Fleur is an extraordinary Quebec wheel. She is a formidable presence—large and golden, with eye-catching curves.
She looks little used, with no wear marks and smooth hooks,
and is probably the best spinner in all of my flock of wheels. Her treadle is her most unusual feature. It is metal, with whimsical cut outs that include a flower, star, and “EL. St. Frs.”
A sister wheel, owned by Linda Martin, was featured in Issue #89 of The Spinning Wheel Sleuth newsletter (July 2015). The article was written by Martin and Caroline Foty, describing Martin’s wheel and Foty’s research into the wheel maker.
Working from the letters on the treadle—in effect a maker’s mark—Foty concluded that the wheel likely was made by Elie Laporte from St. Francois-du-Lac, Yamaska, Quebec.
Laporte’s village, St. Francois-du-Lac, is located on the St. Francois river, near where it meets Lac St. Pierre, a wide portion of the St. Lawrence River. It was founded as French Jesuit mission for the purpose of converting the local Abenaki and other First Nations people to Catholicism. According to Foty’s research, Elie Laporte had native ancestry through his great grandmother.
During the colonial period in New England, St. Francis, as it was known there, was feared as a launching point for raids against colonial settlements and the place to which captives from those raids were brought to be adopted or ransomed. In 1759, during the French and Indian War, Roger’s Rangers attacked St. Francis, killing most of the inhabitants and burning it to the ground. It was eventually rebuilt and resettled.
Elie Laporte was born there in 1845, to a carpenter (menuisier) and wheel maker father, Pierre, and mother, Angele Gill (whose great-grandparents were from Massachusetts).
Elie had three daughters, one of whom, Hermelina, migrated to Lowell, likely to work in the mills, and married there. Laporte died in 1919.
Laporte’s wheels have a different look than other Quebec wheels of the era, with a thick, low slung table, and distinctive maidens.
Interestingly, a wheel maker a generation earlier, Jean Baptiste Houle (1828-1884), from a neighboring town in Yamaska, made wheels with a similar profile, table and maidens. Houle marked his wheels with “JBH” on the end of the table.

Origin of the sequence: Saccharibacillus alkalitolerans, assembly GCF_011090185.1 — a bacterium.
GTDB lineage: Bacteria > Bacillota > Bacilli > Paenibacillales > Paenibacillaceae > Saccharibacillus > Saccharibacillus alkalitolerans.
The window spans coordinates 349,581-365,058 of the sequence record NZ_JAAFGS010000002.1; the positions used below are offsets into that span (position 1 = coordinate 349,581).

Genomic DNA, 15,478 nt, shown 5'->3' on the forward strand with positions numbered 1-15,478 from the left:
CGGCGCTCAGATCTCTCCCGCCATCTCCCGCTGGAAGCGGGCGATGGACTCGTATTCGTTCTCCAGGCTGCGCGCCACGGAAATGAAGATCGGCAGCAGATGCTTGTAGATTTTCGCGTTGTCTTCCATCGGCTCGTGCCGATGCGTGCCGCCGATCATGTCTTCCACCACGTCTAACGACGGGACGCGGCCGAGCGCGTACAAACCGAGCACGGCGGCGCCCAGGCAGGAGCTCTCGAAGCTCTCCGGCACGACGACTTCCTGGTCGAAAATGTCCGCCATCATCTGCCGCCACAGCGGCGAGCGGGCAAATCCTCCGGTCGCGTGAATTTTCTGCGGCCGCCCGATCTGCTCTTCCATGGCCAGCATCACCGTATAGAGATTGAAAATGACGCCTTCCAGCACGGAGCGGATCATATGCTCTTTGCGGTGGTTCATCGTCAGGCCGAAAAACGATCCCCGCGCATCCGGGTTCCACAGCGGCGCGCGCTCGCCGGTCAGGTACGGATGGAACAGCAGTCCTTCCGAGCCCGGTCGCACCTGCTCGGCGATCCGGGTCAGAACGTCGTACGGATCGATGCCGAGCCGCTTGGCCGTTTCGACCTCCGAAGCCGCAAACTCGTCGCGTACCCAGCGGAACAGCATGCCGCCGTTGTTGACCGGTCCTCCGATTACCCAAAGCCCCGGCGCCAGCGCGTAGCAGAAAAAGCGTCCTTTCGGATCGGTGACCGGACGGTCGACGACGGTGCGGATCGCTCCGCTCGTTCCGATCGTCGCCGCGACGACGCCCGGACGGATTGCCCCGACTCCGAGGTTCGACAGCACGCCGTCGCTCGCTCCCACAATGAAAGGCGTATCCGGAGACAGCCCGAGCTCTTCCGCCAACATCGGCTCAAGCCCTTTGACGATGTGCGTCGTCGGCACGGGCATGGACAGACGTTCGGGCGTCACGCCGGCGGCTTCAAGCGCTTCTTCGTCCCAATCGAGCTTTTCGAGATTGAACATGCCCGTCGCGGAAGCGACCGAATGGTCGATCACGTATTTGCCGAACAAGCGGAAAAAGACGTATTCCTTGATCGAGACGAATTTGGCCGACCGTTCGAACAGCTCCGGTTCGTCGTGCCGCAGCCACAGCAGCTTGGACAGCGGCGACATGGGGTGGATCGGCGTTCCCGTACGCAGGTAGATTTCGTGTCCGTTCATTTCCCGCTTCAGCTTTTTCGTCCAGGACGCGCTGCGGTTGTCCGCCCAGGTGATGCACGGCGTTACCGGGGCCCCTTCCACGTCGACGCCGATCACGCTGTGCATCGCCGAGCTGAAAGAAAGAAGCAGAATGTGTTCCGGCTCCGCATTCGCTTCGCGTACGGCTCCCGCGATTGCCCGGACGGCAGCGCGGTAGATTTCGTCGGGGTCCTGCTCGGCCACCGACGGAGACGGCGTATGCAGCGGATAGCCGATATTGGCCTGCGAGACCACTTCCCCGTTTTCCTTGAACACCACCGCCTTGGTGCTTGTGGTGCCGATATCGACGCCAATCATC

Whether there was any working relationship between the two men is unknown at this point, but, at the very least, it seems likely that Houle’s wheels had some influence on Laporte’s style. If so, Laporte kicked things up a notch creating truly exquisite machines, with a personal touch of whimsy.
I became interested Laporte’s wheels because of their similarity to a group of very large Quebec wheels, affectionately referred to as Madame Maximes or Big Berthas (the subject of the next post). So, when a Laporte wheel came up for sale in Virginia on Facebook, I was over the moon.
The seller and a wonderful wheel railroad volunteer met at Red Stone Glen in Pennsylvania and the wheel headed north to Maine. My first reaction when I picked it up was that it was huge, with a 34 inch diameter drive wheel, and 28 ½ inch long table. She makes the very large wheel in my last post, Zotique, seem almost petite, with a 30 inch diameter wheel and 23 inch long table, and dwarfs Patience, the Shaker wheel below.
Fleur’s wood is very blonde, with some interesting reddish grain along the mother-of-all.
She lights up a room.
For all the careful workmanship on this wheel, there is evidence of practicality, as with so many Quebec wheels. The lumber used for the table has a rough edge, just stripped of bark and smoothed a little.
Many of the nails holding the spokes are loose and some of the spokes have been moved.
The turnings are very distinctive, with fat feet,
and unusual maidens.
The non-spinner side leg on mine does not match the others, probably a replacement that was whittled down to fit into the table.
The tilt tension system has a simple flat metal bar attached—at an angle—to the table
with two bolts underneath
and adjusted with nuts at the end of the mother-of-all.
The orifice is smooth.
Each upright has a secondary support and the axle sits in deep cuts in the uprights.
The drive wheel rim is narrow
and the rim joins have a jigsaw puzzle look.
The spokes are lovely,
joining the hub like upside-down blossoms.
The rounded treadle support bar extends quite far past the legs,
with a metal sheath underneath, perhaps (as Martin suggested in her article) to protect the wood from a metal footman.
It is the treadle, though, in the end, that makes me want so badly to know more about Elie Laporte.
Foty, Caroline, Fabricants de Rouets— this book is available for sale as a downloadable PDF by contacting “Fiddletwist” by message on Ravelry.
Foty, Caroline and Martin, Linda, “Finding Elie Laporte,” The Spinning Wheel Sleuth #89 (July 2015).